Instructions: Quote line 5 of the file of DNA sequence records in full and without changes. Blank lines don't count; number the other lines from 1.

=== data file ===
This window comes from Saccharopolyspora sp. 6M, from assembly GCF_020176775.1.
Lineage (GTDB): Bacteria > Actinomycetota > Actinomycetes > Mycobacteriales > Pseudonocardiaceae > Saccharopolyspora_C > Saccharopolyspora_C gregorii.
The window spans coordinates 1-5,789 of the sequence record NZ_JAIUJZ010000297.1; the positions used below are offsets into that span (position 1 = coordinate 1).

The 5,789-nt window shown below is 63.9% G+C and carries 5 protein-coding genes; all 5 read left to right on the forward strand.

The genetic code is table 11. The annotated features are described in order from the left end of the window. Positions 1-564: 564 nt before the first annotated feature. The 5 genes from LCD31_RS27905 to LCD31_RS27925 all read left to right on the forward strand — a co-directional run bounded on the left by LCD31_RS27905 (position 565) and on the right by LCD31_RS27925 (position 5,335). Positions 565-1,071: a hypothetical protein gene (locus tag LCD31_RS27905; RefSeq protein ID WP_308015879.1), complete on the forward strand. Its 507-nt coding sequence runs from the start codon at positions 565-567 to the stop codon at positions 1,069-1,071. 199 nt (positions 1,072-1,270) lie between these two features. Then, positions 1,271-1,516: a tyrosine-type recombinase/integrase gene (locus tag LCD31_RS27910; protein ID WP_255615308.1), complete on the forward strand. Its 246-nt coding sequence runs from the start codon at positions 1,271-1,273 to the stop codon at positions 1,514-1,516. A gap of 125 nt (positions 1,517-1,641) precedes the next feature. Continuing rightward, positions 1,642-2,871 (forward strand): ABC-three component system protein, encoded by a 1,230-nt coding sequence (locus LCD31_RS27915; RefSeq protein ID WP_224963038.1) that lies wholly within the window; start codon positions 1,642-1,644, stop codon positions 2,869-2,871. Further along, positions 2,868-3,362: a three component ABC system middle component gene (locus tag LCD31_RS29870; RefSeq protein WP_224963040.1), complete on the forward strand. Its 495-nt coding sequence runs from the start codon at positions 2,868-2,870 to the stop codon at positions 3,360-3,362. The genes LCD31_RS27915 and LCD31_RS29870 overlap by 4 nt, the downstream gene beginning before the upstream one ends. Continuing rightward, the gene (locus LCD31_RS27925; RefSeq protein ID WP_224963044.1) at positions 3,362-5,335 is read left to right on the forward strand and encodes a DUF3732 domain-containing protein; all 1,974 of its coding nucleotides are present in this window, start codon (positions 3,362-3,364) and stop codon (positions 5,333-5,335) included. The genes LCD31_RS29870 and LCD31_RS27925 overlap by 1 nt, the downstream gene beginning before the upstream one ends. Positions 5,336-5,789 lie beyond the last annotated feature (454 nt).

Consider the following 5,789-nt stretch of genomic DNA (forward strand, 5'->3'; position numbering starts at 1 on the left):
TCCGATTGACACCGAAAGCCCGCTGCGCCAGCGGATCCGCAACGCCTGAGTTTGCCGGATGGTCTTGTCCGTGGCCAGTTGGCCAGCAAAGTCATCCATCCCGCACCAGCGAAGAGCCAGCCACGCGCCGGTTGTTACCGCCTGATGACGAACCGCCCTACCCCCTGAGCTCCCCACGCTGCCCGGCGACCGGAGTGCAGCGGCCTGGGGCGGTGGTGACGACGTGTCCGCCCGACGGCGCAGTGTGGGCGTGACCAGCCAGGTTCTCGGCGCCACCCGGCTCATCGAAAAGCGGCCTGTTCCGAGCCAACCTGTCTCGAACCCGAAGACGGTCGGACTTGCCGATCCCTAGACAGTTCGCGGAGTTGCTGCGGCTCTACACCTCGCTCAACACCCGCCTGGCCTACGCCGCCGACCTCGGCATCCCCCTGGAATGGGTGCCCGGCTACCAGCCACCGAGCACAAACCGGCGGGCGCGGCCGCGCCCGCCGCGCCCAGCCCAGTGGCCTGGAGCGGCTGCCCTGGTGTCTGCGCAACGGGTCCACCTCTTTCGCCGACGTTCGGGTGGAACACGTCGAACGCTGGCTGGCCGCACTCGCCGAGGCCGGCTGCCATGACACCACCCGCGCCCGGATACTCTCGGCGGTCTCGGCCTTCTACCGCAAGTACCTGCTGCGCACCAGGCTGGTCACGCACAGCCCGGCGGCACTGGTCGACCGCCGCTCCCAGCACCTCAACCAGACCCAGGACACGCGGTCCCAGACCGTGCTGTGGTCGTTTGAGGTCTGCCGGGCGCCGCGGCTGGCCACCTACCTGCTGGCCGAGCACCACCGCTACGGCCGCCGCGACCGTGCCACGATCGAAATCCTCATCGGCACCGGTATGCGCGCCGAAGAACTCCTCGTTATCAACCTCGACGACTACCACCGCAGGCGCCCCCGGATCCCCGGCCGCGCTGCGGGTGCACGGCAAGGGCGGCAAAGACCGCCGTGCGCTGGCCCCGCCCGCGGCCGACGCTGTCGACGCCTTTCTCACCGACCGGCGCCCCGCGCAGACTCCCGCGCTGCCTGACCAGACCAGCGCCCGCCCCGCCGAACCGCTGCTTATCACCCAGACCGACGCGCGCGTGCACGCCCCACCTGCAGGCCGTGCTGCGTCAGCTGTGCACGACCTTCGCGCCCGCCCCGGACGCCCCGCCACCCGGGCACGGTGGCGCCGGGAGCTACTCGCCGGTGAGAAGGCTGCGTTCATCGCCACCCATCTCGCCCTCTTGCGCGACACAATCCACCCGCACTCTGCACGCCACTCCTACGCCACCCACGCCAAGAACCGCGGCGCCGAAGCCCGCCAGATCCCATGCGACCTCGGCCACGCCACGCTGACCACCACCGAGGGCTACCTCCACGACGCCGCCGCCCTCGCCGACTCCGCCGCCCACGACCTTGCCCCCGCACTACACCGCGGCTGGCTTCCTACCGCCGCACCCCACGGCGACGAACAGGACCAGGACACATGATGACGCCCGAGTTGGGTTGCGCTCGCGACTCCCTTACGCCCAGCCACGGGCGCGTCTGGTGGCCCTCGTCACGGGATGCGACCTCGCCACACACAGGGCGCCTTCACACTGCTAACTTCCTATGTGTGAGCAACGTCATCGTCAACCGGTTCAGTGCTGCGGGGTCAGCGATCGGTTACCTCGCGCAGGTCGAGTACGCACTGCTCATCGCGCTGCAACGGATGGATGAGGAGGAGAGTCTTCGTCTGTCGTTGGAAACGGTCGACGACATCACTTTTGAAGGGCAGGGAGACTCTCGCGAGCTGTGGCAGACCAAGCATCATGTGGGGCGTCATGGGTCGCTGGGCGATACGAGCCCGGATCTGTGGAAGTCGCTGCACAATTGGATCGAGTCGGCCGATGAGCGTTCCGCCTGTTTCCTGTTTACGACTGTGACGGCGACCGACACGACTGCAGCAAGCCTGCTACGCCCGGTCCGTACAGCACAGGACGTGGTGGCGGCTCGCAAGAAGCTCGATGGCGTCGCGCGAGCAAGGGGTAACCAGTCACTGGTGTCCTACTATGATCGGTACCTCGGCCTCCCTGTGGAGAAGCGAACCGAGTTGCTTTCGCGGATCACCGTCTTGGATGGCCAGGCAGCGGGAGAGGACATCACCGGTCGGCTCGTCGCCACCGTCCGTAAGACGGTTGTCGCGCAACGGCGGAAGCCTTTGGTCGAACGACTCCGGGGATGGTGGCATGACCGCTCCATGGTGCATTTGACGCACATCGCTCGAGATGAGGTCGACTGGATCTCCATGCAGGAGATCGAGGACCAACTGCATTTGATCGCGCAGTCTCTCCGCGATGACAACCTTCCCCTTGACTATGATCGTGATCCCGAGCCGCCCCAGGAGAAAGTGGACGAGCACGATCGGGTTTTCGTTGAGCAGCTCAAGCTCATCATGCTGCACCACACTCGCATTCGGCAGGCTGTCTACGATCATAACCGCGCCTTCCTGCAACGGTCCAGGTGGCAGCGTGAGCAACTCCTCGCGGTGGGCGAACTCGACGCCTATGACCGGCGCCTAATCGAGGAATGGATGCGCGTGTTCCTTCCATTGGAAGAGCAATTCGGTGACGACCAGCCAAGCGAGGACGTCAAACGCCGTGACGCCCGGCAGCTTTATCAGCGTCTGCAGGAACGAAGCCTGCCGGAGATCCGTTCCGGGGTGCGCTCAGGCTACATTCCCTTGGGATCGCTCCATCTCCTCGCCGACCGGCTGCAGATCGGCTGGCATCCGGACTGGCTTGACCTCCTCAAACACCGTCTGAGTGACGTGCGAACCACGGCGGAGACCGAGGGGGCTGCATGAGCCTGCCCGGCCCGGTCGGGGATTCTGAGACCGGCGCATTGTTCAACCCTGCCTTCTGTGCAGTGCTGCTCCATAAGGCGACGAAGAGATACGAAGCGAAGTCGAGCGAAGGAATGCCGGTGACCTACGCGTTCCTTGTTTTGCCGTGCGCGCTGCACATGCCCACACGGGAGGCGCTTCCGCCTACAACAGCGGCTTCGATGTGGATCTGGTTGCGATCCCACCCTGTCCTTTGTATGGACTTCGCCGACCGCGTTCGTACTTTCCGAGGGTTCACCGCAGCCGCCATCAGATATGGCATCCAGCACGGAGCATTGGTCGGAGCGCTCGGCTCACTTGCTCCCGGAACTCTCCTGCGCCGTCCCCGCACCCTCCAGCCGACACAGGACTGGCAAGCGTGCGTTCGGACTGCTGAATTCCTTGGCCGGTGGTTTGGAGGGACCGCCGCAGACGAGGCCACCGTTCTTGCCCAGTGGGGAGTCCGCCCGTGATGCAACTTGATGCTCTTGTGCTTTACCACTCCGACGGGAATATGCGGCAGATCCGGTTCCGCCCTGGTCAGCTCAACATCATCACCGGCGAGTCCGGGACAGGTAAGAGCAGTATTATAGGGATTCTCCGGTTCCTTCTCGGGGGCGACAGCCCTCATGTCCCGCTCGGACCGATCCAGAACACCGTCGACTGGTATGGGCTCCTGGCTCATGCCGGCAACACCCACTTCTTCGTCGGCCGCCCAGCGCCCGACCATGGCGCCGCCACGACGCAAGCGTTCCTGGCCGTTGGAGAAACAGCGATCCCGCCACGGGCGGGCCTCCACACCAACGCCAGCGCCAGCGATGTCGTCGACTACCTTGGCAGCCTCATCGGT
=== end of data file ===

The genetic code is table 11. The annotated features are described in order from the left end of the window. Positions 1-564: 564 nt before the first annotated feature. The 5 genes from LCD31_RS27905 to LCD31_RS27925 all read left to right on the forward strand — a co-directional run bounded on the left by LCD31_RS27905 (position 565) and on the right by LCD31_RS27925 (position 5,335). Positions 565-1,071: a hypothetical protein gene (locus tag LCD31_RS27905; RefSeq protein ID WP_308015879.1), complete on the forward strand. Its 507-nt coding sequence runs from the start codon at positions 565-567 to the stop codon at positions 1,069-1,071. 199 nt (positions 1,072-1,270) lie between these two features. Then, positions 1,271-1,516: a tyrosine-type recombinase/integrase gene (locus tag LCD31_RS27910; protein ID WP_255615308.1), complete on the forward strand. Its 246-nt coding sequence runs from the start codon at positions 1,271-1,273 to the stop codon at positions 1,514-1,516. A gap of 125 nt (positions 1,517-1,641) precedes the next feature. Continuing rightward, positions 1,642-2,871 (forward strand): ABC-three component system protein, encoded by a 1,230-nt coding sequence (locus LCD31_RS27915; RefSeq protein ID WP_224963038.1) that lies wholly within the window; start codon positions 1,642-1,644, stop codon positions 2,869-2,871. Further along, positions 2,868-3,362: a three component ABC system middle component gene (locus tag LCD31_RS29870; RefSeq protein WP_224963040.1), complete on the forward strand. Its 495-nt coding sequence runs from the start codon at positions 2,868-2,870 to the stop codon at positions 3,360-3,362. The genes LCD31_RS27915 and LCD31_RS29870 overlap by 4 nt, the downstream gene beginning before the upstream one ends. Continuing rightward, the gene (locus LCD31_RS27925; RefSeq protein ID WP_224963044.1) at positions 3,362-5,335 is read left to right on the forward strand and encodes a DUF3732 domain-containing protein; all 1,974 of its coding nucleotides are present in this window, start codon (positions 3,362-3,364) and stop codon (positions 5,333-5,335) included. The genes LCD31_RS29870 and LCD31_RS27925 overlap by 1 nt, the downstream gene beginning before the upstream one ends. Positions 5,336-5,789 lie beyond the last annotated feature (454 nt).